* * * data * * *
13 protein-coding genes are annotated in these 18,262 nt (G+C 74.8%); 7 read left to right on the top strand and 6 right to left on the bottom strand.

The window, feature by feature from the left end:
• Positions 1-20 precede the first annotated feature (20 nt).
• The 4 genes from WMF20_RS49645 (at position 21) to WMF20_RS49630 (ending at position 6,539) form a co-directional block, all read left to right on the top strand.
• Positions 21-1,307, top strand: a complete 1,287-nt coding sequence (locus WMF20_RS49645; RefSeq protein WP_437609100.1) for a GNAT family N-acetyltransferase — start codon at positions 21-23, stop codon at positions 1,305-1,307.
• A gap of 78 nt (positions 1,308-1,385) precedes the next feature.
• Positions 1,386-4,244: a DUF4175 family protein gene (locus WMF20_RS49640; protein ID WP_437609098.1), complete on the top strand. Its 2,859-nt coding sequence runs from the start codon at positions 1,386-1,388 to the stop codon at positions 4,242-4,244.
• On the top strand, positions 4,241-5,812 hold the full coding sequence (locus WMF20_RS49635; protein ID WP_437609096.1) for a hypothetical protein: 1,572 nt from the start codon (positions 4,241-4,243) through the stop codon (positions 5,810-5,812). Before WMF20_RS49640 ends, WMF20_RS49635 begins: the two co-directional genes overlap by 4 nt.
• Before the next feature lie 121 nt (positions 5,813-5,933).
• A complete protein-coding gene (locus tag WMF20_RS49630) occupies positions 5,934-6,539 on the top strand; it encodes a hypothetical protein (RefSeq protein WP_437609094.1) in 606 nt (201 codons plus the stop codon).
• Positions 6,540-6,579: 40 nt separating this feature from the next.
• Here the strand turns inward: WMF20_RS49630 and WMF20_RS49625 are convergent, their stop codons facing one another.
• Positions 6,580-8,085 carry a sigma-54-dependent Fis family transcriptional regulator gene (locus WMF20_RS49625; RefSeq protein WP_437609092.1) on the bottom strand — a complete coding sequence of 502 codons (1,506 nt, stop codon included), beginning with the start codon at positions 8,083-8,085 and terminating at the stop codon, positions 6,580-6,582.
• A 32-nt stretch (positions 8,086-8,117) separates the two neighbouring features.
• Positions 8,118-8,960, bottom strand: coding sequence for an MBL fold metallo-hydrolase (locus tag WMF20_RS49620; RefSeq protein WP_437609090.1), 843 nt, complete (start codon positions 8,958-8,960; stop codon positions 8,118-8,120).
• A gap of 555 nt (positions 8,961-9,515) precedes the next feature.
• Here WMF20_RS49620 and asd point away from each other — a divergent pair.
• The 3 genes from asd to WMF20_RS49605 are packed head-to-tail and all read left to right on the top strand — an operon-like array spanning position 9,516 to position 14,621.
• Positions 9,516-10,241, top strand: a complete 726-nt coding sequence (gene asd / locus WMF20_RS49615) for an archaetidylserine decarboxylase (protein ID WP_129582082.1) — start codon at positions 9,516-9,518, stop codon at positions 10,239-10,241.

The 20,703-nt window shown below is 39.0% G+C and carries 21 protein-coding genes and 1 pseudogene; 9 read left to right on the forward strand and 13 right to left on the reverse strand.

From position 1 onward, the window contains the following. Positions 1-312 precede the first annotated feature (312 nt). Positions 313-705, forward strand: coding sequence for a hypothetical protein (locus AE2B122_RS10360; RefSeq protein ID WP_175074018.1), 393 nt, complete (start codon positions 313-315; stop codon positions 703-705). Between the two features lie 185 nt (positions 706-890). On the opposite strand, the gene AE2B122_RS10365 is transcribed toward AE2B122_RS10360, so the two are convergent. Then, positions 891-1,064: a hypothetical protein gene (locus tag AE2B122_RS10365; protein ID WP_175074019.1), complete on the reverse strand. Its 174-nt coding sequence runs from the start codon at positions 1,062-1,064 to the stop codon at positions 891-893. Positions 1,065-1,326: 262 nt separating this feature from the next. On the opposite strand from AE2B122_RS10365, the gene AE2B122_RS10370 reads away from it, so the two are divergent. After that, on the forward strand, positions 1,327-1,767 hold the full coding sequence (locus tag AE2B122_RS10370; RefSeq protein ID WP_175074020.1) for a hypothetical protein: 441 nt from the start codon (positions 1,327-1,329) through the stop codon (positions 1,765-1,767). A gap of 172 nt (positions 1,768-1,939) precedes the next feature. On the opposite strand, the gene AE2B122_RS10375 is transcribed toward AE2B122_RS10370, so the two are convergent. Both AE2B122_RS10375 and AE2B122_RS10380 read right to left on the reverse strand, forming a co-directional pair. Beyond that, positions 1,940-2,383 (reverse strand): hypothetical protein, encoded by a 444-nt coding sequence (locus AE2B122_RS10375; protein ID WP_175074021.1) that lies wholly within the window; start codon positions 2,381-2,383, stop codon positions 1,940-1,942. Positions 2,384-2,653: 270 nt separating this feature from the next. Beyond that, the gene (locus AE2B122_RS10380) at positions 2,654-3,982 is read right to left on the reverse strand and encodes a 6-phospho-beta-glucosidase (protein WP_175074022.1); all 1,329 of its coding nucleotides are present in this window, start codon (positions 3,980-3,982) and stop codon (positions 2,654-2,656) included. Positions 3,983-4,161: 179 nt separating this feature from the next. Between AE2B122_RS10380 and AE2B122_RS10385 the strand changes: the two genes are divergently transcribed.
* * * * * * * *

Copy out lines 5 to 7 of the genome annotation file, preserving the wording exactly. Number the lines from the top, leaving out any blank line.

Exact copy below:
• Positions 21-1,307, top strand: a complete 1,287-nt coding sequence (locus WMF20_RS49645; RefSeq protein WP_437609100.1) for a GNAT family N-acetyltransferase — start codon at positions 21-23, stop codon at positions 1,305-1,307.
• A gap of 78 nt (positions 1,308-1,385) precedes the next feature.
• Positions 1,386-4,244: a DUF4175 family protein gene (locus WMF20_RS49640; protein ID WP_437609098.1), complete on the top strand. Its 2,859-nt coding sequence runs from the start codon at positions 1,386-1,388 to the stop codon at positions 4,242-4,244.